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CDC Clarifies Treatment Policies for Ebola Workers
Move is designed to have uniform procedures across the U.S., but states aren't obligated to follow them
By Dennis Thompson
MONDAY, Oct. 27, 2014 (HealthDay News) -- Federal health officials issued new guidelines Monday for monitoring people at risk for Ebola exposure, whether they are returning home from the West African outbreak zone or caring for patients in the United States.
The guidelines establish four levels of risk -- "high" risk, "some" risk, "low" risk and "no" risk -- and recommend the sorts of restrictions and health monitoring that should accompany each category, Dr. Tom Frieden, director of the U.S. Centers for Disease Control and Prevention, said at an afternoon news briefing.
Under the guidelines, people at high risk of Ebola exposure would be confined to their homes in voluntary isolation, while people carrying some risk would have their health and movements monitored by local officials.
Those at high risk or with some risk would have daily in-person check-ups from state and local health departments for 21 days -- the outside limit for infection from Ebola. This active monitoring began Monday in the six states where approximately 70 percent of incoming travelers from West Africa are headed -- Georgia, Maryland, New Jersey, New York, Pennsylvania and Virginia.
The CDC issued the new guidelines after the governors of New York and New Jersey implemented controversial quarantine measures on Friday for medical workers returning from West Africa, then backed off after sharp criticism from much of the U.S. medical community.
Critics of the two states' proposals said the quarantines would discourage doctors, nurses and other health professionals from traveling to West Africa to combat the epidemic that has infected more than 10,000 people and claimed more than 4,900 lives.
Frieden said the guidelines are more "specific" and "focused" than earlier CDC guidance regarding potential Ebola exposure, and offer "more useful and clear input."
"We believe these are based on science, and these add a strong level of protection and a strong level of reassurance that someone who is in the some-risk category -- such as a returning health care worker -- is going to be intensively monitored," he said.
States aren't obligated to follow the guidelines, although Frieden noted that most state public health officials weigh CDC guidance heavily in their decisions.
The "high-risk" category includes people known to have been exposed to Ebola, either by direct unprotected contact with a patient's bodily fluids or through an accident like a needle stick or a splash to the eyes, nose or mouth.
These people would be placed in isolation at home, and barred from public transportation, workplaces or public areas. They would receive in-person daily monitoring by a health official.
Health care workers returning from West Africa would fall within the moderate "some-risk" category if they did not have direct contact with the body fluids of an Ebola patient. Also in the "some-risk" category would be someone living in a house with an Ebola patient who didn't provide direct care to the sick person.
The CDC recommends that "some-risk" people also receive daily in-person monitoring from a local health official who could check for symptoms such as fever. Local health officials also would have the option of determining whether additional restrictions on travel or public activities are warranted on a case-by-case basis, Frieden said.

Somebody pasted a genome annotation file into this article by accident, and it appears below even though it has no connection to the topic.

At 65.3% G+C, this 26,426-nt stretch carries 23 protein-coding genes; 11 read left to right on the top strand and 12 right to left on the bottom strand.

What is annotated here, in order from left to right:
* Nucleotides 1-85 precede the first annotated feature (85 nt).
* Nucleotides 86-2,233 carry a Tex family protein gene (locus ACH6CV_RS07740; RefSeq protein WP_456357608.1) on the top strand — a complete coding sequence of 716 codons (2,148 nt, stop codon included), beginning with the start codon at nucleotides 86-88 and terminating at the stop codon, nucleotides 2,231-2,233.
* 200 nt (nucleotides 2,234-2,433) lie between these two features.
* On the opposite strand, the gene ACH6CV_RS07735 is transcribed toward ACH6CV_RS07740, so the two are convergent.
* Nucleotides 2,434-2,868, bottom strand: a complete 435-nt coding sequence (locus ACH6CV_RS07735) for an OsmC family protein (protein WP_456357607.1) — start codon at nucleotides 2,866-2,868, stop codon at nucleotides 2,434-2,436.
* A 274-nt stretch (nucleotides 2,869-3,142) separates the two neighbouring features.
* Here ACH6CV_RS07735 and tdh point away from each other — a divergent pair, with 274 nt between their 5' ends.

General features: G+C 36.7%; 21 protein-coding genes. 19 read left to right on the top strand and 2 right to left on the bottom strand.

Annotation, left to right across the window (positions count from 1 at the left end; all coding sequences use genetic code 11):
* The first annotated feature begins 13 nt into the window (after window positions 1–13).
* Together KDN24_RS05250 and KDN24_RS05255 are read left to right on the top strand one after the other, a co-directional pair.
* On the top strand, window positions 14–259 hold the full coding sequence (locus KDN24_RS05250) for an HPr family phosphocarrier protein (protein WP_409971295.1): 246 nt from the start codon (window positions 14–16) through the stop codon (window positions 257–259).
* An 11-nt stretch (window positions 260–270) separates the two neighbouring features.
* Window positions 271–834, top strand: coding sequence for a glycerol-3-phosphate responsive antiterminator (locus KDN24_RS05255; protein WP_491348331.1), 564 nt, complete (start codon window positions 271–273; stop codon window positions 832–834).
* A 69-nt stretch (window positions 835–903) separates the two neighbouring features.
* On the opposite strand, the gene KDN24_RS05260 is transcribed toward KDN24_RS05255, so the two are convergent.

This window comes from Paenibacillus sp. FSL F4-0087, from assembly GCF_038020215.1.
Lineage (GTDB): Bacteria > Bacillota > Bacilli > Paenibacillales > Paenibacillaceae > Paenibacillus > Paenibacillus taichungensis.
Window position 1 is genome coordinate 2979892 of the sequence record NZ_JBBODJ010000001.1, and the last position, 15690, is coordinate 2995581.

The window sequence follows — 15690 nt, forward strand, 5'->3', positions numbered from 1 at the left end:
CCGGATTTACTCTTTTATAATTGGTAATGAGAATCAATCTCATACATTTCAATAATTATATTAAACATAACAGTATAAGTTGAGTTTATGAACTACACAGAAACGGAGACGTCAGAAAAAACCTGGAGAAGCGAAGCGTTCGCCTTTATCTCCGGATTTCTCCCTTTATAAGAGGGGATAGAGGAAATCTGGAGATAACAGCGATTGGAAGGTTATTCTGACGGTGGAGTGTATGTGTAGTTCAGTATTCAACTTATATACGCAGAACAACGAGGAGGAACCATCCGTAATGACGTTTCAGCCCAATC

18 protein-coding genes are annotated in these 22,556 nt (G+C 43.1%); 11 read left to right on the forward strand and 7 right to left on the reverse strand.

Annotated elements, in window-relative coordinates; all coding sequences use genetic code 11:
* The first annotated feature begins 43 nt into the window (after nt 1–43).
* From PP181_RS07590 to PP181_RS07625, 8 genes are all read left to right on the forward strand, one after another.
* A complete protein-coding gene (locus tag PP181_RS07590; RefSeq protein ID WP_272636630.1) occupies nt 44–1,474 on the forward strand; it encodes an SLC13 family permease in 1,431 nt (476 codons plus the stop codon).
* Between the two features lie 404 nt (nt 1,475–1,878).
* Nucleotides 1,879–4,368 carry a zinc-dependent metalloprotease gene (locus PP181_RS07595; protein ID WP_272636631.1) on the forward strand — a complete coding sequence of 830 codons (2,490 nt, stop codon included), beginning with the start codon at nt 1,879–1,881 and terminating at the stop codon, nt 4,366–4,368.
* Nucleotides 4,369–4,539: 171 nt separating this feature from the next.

However, these restrictions would be much less stringent than the quarantines that New York and New Jersey had attempted to impose.
"We do have to recognize that if we do things that make it very difficult for people to come back [to the United States] -- if we turn them into pariahs instead of recognizing the heroic work they are doing -- a couple of things may happen that none of us want to happen," Frieden said. "They may be less likely to disclose their health care worker status, and then we would lose the opportunity to do that direct-active monitoring here that would protect them, their families and their communities. They may be less likely to go help stop it [the Ebola outbreak] at the source in Africa."
A little less than 100 people a day have been entering the United States from the West African hot zone countries of Guinea, Liberia and Sierra Leone since federal officials implemented entry screening to spot possible Ebola patients, Frieden said. About 5 percent to 6 percent of those people are health care workers returning from the epidemic.
Hospital employees in the United States caring for Ebola patients here would fall within the "low-risk" category for exposure, as would travelers from the affected West African countries who have not been around any people sick with Ebola.
"U.S. hospitals have a more controlled setting than a field hospital in Africa," Frieden said. He added that there also are more personnel at American hospitals to help care for patients, which reduces the chance of mistakes or shortcuts that can increase exposure risk.
Most people in the "low-risk" category can be monitored by phone, and they would face no restrictions on public activities or travel, he said.
The guidelines reflect the known science of Ebola transmission, which has found that a person becomes more contagious as they grow sicker but cannot spread the disease if they have no symptoms, Frieden said.
Frieden cited an earlier U.S. National Institutes of Health study that tracked 173 household members of 27 patients with Ebola. Researchers found that none of the 78 people who had no direct contact with the patient contracted Ebola, despite living in the same household and sharing meals with the sick person.
For more on Ebola, visit the U.S. Centers for Disease Control and Prevention.
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